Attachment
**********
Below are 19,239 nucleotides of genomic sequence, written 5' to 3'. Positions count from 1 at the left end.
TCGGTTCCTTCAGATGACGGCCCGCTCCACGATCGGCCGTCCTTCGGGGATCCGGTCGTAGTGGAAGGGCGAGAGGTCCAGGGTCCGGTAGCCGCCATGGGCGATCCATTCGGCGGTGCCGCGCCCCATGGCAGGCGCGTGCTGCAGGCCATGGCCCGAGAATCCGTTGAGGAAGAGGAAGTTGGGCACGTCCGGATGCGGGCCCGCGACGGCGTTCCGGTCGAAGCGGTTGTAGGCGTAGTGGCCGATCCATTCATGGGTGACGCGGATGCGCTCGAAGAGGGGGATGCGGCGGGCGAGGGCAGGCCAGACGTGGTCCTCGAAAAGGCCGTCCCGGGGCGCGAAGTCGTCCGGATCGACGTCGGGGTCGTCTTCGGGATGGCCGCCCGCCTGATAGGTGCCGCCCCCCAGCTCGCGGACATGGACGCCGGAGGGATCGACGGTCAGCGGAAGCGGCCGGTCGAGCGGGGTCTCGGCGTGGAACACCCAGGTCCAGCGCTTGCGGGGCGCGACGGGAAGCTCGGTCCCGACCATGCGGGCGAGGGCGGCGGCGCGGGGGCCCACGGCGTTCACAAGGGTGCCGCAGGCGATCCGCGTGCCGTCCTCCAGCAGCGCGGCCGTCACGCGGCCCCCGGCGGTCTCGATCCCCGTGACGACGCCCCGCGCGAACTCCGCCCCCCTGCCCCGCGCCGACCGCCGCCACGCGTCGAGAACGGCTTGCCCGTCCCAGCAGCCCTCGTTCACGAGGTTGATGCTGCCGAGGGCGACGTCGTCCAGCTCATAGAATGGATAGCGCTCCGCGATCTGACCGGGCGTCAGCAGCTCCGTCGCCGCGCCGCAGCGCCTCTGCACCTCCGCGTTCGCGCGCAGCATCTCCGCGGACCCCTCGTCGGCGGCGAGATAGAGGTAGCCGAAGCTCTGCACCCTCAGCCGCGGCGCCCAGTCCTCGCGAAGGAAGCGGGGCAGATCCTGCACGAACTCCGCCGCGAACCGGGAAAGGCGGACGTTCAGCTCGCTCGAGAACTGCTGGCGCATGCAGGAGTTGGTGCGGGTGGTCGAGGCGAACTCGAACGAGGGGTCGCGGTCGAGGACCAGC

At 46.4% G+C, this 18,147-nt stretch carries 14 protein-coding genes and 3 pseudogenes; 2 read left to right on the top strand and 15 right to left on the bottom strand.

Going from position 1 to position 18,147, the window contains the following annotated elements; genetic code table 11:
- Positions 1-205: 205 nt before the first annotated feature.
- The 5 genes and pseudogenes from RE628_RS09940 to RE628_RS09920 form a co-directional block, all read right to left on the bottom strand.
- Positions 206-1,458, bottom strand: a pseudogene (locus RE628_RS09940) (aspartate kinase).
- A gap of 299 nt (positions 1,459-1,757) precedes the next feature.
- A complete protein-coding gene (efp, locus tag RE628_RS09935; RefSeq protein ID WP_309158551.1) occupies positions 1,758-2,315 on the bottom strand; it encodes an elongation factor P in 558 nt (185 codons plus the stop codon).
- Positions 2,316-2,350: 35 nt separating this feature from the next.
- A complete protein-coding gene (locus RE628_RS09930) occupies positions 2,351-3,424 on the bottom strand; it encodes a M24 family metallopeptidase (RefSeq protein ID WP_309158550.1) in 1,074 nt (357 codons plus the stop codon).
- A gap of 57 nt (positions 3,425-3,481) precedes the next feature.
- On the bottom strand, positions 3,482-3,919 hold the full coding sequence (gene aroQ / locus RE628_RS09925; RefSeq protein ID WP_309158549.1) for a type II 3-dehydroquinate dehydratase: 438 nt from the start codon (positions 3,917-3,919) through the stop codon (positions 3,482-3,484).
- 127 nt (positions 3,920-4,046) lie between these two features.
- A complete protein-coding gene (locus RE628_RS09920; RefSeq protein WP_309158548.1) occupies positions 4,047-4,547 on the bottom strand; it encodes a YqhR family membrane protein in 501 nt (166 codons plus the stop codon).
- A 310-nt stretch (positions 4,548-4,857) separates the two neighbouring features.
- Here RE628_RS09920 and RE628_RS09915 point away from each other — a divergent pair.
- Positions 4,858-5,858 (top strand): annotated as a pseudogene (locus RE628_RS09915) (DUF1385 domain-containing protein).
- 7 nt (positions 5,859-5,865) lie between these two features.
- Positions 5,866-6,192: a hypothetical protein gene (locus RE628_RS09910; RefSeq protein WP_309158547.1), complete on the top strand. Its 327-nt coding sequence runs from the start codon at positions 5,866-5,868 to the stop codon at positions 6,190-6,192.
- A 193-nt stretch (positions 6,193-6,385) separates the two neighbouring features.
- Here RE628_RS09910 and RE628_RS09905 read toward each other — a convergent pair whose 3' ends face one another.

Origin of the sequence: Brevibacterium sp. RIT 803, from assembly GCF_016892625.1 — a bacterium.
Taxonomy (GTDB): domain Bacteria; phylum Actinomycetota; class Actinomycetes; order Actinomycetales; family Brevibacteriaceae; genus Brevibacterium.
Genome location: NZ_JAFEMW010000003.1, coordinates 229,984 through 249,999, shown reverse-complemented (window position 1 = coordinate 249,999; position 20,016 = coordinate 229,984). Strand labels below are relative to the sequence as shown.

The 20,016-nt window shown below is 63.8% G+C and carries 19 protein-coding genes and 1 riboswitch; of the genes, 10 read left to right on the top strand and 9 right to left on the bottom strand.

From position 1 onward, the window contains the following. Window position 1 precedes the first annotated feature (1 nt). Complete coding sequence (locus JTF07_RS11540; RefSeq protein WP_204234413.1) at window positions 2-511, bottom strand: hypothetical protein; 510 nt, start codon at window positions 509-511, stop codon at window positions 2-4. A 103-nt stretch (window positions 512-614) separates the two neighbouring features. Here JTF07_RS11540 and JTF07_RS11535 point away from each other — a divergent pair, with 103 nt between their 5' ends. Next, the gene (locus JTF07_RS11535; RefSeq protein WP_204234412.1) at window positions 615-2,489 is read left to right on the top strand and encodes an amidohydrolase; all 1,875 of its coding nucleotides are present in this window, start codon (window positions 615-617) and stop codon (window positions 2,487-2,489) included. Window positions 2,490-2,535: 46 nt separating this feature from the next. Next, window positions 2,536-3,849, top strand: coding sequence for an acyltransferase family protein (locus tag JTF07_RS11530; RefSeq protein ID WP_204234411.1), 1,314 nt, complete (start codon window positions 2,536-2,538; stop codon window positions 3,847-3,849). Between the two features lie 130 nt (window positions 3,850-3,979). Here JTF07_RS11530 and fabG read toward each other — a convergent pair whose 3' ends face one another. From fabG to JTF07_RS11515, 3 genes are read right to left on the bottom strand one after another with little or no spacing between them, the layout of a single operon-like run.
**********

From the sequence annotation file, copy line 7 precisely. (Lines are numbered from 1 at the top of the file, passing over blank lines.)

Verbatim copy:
- Positions 206-1,458, bottom strand: a pseudogene (locus RE628_RS09940) (aspartate kinase).